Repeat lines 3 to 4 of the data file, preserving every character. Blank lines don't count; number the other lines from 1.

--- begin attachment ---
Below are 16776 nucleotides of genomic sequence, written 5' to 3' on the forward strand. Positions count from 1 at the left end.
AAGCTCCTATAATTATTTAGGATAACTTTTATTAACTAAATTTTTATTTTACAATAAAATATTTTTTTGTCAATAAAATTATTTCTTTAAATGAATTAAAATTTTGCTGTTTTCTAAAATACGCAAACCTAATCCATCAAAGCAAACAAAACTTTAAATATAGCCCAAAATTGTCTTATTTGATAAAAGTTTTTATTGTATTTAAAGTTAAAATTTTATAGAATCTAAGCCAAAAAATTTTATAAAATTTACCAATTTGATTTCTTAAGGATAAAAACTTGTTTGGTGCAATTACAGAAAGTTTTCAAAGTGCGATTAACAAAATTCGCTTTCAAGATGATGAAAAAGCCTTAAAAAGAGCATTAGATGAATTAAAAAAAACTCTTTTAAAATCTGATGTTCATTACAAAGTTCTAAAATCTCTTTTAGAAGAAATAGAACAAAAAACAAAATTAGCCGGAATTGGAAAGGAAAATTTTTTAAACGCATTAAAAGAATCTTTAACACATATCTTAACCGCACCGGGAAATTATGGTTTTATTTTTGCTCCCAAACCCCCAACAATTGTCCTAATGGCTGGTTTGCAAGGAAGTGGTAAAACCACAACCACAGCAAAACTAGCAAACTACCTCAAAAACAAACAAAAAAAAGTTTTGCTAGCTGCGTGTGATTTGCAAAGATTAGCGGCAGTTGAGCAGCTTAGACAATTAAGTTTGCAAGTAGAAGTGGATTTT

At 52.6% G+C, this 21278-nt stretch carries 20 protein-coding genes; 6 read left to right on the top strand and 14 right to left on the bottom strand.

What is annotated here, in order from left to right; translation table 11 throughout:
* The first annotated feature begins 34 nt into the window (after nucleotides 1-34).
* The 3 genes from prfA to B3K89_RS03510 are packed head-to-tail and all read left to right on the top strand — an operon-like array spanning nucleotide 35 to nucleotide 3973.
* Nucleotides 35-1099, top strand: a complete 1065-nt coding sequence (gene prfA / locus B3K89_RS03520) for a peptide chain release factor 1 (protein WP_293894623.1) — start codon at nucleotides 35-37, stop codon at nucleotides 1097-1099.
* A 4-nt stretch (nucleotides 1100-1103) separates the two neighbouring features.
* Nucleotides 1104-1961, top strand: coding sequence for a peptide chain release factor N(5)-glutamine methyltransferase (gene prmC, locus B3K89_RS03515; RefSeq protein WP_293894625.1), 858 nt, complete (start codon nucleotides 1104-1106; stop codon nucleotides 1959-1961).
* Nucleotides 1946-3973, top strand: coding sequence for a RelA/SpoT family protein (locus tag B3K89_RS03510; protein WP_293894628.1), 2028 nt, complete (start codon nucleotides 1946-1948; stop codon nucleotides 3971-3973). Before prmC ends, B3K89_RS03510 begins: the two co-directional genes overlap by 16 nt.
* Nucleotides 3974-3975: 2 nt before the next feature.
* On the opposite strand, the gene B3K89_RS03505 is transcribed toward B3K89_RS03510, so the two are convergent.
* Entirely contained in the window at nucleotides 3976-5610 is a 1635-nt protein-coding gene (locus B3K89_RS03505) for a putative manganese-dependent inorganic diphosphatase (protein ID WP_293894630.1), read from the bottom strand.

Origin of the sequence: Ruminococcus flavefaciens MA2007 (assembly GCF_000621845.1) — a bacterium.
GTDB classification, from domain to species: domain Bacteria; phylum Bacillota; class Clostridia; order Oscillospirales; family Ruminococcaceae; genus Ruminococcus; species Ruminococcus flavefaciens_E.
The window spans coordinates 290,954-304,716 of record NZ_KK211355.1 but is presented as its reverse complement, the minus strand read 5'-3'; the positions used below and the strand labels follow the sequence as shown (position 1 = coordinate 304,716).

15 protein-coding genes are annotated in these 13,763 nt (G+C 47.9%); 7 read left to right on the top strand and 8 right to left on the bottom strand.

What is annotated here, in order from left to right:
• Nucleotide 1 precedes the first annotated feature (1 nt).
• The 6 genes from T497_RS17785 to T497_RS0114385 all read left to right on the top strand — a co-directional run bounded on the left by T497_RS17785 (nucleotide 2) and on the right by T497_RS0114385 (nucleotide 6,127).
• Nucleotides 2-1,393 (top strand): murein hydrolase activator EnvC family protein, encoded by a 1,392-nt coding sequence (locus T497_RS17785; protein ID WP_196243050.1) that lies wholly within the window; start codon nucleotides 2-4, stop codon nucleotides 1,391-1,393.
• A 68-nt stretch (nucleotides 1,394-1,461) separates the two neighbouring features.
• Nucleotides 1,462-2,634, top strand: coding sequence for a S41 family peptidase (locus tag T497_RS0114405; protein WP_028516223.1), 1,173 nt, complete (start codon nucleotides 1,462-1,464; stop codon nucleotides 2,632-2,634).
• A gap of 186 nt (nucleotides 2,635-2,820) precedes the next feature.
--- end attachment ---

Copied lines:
At 52.6% G+C, this 21278-nt stretch carries 20 protein-coding genes; 6 read left to right on the top strand and 14 right to left on the bottom strand.

What is annotated here, in order from left to right; translation table 11 throughout: